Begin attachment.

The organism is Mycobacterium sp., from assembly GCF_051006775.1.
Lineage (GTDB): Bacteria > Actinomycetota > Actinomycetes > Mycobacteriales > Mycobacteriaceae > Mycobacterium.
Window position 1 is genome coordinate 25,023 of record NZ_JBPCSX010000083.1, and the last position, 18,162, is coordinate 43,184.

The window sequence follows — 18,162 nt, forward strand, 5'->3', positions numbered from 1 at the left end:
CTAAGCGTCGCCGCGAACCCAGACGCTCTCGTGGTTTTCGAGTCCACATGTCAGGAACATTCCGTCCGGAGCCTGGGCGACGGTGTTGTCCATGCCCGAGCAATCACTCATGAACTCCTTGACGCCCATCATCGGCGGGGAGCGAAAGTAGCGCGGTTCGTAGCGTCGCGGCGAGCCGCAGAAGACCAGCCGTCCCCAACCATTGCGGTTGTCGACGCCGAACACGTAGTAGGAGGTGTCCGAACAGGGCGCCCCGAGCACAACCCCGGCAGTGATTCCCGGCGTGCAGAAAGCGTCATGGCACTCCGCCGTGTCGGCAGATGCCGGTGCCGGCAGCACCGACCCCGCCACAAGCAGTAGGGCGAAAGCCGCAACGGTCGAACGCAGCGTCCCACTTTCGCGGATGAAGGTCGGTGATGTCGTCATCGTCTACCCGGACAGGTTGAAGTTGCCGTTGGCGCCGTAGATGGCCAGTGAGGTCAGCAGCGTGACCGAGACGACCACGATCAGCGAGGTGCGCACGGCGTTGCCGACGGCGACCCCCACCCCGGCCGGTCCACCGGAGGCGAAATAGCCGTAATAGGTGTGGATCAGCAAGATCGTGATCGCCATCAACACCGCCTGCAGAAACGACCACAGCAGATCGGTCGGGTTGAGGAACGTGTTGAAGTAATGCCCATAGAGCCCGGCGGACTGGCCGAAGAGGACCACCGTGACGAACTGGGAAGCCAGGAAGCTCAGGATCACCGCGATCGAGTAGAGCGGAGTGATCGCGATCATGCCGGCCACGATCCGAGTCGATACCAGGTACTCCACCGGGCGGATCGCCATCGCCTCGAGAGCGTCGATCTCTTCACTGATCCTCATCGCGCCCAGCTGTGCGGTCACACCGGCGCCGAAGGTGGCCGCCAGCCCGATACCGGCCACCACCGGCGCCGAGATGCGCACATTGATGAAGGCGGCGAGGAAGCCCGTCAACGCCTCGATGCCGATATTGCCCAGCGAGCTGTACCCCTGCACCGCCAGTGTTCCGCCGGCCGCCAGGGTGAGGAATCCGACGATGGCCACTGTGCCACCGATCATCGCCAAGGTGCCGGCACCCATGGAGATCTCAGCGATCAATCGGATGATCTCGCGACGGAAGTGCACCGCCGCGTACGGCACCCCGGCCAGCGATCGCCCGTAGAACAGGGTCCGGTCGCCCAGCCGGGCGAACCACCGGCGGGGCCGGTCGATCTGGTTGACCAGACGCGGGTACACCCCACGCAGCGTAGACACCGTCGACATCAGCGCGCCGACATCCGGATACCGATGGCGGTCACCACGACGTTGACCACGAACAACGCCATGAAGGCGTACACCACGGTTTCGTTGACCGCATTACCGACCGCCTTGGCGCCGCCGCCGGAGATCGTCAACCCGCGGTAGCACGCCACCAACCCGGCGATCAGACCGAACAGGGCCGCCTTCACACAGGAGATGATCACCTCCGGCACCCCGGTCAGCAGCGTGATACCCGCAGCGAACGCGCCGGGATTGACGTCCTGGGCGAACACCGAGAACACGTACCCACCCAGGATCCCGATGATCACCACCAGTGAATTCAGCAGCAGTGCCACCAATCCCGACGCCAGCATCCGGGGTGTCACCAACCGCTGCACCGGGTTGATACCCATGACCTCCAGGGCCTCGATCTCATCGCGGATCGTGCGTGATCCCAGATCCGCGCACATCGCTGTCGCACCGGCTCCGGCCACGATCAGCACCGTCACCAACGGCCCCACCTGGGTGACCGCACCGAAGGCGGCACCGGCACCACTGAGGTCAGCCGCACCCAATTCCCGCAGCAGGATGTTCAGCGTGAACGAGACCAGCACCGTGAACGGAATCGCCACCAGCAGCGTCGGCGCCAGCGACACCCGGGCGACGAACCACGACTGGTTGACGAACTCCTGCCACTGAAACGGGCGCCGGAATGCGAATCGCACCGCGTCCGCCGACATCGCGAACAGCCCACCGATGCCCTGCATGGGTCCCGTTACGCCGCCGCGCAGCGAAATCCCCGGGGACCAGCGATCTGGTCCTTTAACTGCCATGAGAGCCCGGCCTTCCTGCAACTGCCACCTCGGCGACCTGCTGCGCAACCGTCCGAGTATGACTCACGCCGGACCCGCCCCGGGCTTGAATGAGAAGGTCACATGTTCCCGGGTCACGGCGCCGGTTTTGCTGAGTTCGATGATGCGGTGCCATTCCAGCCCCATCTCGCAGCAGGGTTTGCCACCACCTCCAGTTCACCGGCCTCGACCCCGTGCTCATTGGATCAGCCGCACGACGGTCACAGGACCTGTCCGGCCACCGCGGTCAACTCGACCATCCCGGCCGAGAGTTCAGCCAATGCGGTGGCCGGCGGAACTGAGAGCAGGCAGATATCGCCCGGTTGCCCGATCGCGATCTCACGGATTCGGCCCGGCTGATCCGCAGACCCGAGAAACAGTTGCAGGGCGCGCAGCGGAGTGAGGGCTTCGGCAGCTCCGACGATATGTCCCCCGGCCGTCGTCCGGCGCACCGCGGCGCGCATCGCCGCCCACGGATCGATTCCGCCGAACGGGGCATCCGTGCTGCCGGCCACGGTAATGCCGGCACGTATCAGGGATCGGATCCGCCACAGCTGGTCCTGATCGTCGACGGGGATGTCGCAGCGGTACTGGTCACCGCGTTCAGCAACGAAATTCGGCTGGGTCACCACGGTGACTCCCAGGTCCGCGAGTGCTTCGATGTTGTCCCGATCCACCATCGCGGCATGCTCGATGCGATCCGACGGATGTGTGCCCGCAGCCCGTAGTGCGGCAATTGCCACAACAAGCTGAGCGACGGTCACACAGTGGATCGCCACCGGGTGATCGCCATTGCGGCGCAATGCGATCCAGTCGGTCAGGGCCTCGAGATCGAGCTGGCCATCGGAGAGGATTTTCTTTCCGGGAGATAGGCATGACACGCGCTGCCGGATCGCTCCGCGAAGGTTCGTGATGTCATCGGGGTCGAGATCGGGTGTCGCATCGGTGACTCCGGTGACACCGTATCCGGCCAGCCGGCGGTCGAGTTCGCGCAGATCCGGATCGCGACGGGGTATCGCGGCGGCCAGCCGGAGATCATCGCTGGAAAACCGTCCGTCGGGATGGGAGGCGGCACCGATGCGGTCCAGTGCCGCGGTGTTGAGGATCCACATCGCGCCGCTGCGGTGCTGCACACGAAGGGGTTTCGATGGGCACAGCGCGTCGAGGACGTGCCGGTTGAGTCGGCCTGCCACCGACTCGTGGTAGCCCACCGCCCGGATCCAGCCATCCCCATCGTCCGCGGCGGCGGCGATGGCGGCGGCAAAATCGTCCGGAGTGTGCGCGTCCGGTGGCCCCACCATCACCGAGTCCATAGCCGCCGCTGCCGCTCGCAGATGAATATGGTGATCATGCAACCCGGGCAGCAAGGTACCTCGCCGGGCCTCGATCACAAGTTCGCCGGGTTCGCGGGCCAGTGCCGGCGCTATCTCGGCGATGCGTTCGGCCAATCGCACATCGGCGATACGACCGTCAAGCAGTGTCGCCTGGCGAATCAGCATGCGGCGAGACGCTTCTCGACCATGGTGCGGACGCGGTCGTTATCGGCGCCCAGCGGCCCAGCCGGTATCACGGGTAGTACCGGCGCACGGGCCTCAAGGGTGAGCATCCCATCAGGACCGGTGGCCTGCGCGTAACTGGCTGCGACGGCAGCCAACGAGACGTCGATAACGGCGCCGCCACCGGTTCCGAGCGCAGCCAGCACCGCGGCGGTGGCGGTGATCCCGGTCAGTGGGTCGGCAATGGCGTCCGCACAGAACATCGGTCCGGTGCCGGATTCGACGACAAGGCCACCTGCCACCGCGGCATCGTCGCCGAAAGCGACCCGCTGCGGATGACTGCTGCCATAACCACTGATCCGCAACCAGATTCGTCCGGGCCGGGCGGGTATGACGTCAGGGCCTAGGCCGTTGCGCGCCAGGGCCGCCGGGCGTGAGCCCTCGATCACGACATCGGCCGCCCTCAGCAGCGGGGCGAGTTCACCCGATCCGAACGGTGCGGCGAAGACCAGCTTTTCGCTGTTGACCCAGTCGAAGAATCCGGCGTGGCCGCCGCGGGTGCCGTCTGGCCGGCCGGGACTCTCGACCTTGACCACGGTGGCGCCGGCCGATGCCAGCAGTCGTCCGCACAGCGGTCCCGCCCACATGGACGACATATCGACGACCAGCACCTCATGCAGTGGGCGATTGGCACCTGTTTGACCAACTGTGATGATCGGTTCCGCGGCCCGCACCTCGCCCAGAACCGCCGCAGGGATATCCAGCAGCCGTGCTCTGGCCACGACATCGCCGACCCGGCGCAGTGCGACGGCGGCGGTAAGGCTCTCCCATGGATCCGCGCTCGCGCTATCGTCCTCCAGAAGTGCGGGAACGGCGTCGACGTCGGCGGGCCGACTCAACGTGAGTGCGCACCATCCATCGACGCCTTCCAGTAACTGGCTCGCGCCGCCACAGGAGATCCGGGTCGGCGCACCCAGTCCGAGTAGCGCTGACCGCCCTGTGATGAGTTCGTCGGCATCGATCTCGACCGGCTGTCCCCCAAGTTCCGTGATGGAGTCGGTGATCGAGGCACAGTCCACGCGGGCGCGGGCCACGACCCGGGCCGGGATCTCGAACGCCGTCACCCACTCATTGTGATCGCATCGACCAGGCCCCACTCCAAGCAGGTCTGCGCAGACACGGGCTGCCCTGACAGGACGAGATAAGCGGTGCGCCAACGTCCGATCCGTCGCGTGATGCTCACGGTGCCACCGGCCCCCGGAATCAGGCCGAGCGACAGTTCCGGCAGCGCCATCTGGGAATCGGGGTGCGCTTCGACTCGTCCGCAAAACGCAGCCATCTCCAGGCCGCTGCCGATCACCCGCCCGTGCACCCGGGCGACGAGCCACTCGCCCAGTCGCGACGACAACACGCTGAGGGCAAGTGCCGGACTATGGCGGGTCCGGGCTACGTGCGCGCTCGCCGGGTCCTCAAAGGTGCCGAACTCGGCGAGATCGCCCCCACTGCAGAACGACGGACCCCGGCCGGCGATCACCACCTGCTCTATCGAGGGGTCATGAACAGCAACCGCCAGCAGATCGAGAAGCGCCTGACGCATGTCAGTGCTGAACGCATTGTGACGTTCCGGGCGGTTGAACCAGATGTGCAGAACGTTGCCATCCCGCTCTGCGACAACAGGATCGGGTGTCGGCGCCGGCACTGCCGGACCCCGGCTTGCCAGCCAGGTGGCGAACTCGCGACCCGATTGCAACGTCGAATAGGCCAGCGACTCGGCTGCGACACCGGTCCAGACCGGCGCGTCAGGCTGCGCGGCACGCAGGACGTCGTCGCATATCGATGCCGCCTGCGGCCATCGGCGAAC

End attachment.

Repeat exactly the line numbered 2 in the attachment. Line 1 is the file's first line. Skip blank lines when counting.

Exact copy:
Lineage (GTDB): Bacteria > Actinomycetota > Actinomycetes > Mycobacteriales > Mycobacteriaceae > Mycobacterium.